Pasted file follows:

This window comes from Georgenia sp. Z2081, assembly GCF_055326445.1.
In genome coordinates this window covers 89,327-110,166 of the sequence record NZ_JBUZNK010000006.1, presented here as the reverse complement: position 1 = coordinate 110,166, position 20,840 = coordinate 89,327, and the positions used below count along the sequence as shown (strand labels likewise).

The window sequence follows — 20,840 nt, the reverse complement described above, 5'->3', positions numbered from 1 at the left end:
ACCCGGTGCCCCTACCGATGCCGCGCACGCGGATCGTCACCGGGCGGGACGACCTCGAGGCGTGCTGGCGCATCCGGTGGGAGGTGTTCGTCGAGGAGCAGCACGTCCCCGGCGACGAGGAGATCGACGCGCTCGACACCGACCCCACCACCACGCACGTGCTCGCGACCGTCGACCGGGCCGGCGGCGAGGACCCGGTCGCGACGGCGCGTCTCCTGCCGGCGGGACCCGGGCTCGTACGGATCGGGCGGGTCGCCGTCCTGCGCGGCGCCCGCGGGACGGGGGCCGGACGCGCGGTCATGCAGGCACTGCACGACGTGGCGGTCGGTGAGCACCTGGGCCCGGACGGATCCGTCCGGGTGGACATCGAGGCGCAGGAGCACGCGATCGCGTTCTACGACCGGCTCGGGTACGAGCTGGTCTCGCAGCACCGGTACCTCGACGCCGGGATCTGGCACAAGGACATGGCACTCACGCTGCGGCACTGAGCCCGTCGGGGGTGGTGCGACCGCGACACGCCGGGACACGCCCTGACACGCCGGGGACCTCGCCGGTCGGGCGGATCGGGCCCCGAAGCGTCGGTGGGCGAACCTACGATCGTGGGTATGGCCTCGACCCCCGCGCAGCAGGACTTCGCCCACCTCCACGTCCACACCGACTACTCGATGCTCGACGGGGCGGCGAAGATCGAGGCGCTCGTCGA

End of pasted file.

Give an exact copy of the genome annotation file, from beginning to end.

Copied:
This window comes from Georgenia sp. Z2081, assembly GCF_055326445.1.
In genome coordinates this window covers 89,327-110,166 of the sequence record NZ_JBUZNK010000006.1, presented here as the reverse complement: position 1 = coordinate 110,166, position 20,840 = coordinate 89,327, and the positions used below count along the sequence as shown (strand labels likewise).

The window sequence follows — 20,840 nt, the reverse complement described above, 5'->3', positions numbered from 1 at the left end:
ACCCGGTGCCCCTACCGATGCCGCGCACGCGGATCGTCACCGGGCGGGACGACCTCGAGGCGTGCTGGCGCATCCGGTGGGAGGTGTTCGTCGAGGAGCAGCACGTCCCCGGCGACGAGGAGATCGACGCGCTCGACACCGACCCCACCACCACGCACGTGCTCGCGACCGTCGACCGGGCCGGCGGCGAGGACCCGGTCGCGACGGCGCGTCTCCTGCCGGCGGGACCCGGGCTCGTACGGATCGGGCGGGTCGCCGTCCTGCGCGGCGCCCGCGGGACGGGGGCCGGACGCGCGGTCATGCAGGCACTGCACGACGTGGCGGTCGGTGAGCACCTGGGCCCGGACGGATCCGTCCGGGTGGACATCGAGGCGCAGGAGCACGCGATCGCGTTCTACGACCGGCTCGGGTACGAGCTGGTCTCGCAGCACCGGTACCTCGACGCCGGGATCTGGCACAAGGACATGGCACTCACGCTGCGGCACTGAGCCCGTCGGGGGTGGTGCGACCGCGACACGCCGGGACACGCCCTGACACGCCGGGGACCTCGCCGGTCGGGCGGATCGGGCCCCGAAGCGTCGGTGGGCGAACCTACGATCGTGGGTATGGCCTCGACCCCCGCGCAGCAGGACTTCGCCCACCTCCACGTCCACACCGACTACTCGATGCTCGACGGGGCGGCGAAGATCGAGGCGCTCGTCGA